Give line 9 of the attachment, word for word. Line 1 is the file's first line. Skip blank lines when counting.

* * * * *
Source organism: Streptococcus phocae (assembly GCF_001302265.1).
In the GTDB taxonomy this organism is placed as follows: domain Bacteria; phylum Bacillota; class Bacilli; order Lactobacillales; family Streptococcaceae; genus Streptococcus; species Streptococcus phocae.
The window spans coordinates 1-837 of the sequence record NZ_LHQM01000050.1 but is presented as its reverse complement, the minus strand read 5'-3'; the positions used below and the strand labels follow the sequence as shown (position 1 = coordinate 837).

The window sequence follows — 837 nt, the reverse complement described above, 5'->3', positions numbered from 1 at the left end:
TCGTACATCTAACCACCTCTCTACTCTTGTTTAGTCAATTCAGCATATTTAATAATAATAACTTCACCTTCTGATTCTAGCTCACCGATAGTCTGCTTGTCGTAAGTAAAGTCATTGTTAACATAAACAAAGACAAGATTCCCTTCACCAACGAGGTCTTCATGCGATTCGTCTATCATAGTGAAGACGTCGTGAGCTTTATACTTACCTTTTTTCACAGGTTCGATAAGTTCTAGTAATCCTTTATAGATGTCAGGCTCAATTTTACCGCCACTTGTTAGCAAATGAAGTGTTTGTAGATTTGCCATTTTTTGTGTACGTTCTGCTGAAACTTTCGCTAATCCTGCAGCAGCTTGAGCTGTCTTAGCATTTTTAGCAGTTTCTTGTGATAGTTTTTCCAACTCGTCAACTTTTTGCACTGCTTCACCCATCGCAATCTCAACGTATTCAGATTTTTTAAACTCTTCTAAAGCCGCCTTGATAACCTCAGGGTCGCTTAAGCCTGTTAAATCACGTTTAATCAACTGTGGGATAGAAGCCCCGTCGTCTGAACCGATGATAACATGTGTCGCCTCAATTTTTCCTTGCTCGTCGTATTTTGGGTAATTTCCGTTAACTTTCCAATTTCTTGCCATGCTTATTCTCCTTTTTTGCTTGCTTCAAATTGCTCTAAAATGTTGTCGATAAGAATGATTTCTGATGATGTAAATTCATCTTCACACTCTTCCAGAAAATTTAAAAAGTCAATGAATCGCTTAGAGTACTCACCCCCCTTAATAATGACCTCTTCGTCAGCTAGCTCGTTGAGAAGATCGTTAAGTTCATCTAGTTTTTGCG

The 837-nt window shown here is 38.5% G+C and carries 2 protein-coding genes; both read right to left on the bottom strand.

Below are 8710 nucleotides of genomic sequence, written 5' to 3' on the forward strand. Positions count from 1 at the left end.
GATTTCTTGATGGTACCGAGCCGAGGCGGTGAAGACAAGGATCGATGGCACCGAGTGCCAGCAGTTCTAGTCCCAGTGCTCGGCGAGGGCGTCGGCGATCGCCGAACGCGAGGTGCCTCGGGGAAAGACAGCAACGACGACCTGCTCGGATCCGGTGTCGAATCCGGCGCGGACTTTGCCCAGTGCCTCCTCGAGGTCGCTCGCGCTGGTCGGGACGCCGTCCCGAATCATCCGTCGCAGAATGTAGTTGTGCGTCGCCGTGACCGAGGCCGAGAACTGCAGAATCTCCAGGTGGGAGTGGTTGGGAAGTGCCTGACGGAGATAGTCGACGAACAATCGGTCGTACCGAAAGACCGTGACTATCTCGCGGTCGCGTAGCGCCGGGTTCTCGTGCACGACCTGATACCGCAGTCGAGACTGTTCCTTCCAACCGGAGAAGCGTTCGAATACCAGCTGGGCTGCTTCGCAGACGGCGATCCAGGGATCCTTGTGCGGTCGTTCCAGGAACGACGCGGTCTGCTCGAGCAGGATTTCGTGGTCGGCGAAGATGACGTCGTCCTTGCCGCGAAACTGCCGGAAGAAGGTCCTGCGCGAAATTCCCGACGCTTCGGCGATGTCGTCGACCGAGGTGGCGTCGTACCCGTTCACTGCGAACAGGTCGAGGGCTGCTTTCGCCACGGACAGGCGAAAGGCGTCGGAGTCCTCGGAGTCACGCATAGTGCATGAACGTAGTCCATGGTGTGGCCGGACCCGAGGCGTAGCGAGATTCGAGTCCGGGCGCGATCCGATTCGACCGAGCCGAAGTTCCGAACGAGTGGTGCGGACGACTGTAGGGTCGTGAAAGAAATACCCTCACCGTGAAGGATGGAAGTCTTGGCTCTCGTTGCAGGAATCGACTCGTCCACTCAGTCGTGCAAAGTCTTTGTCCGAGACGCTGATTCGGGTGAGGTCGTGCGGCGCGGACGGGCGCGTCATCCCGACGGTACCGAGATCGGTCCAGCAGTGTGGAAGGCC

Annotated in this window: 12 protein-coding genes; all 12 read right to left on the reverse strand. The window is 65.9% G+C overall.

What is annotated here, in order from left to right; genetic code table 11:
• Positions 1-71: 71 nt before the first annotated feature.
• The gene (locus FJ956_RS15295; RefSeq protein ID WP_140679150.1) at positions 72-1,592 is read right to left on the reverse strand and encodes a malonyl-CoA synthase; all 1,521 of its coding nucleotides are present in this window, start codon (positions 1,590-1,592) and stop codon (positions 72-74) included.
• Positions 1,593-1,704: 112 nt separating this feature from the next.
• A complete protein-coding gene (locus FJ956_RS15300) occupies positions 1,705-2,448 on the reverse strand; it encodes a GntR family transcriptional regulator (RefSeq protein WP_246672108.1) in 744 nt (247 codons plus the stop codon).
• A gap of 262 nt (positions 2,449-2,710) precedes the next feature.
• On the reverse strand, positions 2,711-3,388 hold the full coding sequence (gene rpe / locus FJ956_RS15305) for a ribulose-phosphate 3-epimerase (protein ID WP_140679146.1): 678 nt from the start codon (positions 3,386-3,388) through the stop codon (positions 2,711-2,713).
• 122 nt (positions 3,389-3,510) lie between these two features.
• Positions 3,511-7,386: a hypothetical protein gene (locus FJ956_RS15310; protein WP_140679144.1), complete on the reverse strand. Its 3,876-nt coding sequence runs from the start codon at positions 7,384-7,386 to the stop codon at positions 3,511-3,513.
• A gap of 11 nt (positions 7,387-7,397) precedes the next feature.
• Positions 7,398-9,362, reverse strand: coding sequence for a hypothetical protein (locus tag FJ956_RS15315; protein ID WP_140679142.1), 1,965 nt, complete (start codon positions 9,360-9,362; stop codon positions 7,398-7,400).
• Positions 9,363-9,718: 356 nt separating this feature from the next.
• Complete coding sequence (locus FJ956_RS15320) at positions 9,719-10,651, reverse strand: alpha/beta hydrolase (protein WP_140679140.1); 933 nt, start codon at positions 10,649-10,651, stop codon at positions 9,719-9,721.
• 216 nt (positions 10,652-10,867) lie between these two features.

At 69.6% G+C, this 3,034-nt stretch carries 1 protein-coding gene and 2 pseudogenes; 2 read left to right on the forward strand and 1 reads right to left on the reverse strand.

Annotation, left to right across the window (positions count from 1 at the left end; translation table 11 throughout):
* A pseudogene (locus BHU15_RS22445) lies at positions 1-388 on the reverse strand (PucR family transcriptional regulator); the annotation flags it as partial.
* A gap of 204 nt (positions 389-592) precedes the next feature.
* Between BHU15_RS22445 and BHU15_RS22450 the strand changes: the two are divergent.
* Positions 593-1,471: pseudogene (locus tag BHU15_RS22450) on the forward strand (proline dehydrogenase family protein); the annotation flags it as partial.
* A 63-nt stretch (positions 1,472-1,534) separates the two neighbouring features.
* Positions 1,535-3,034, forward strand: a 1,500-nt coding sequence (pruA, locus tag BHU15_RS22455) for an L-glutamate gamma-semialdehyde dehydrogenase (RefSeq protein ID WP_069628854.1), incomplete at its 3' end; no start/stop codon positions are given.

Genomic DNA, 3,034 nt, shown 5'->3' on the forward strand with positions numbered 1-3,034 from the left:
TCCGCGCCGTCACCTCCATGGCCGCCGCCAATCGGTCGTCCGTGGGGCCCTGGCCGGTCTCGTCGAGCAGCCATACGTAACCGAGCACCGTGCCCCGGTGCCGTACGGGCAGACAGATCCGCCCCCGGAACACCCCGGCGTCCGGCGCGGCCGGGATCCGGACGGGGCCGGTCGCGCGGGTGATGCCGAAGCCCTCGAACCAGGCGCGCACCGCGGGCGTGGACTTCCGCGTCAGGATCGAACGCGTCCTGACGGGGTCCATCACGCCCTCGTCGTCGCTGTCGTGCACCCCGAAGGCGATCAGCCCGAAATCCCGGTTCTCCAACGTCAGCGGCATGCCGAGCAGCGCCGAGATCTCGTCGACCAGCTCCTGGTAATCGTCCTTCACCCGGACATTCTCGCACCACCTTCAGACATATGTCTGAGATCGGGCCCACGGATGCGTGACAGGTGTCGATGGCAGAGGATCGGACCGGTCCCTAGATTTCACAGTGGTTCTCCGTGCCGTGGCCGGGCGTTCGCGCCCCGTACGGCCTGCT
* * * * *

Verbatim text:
Annotated in this window: 12 protein-coding genes; all 12 read right to left on the reverse strand. The window is 65.9% G+C overall.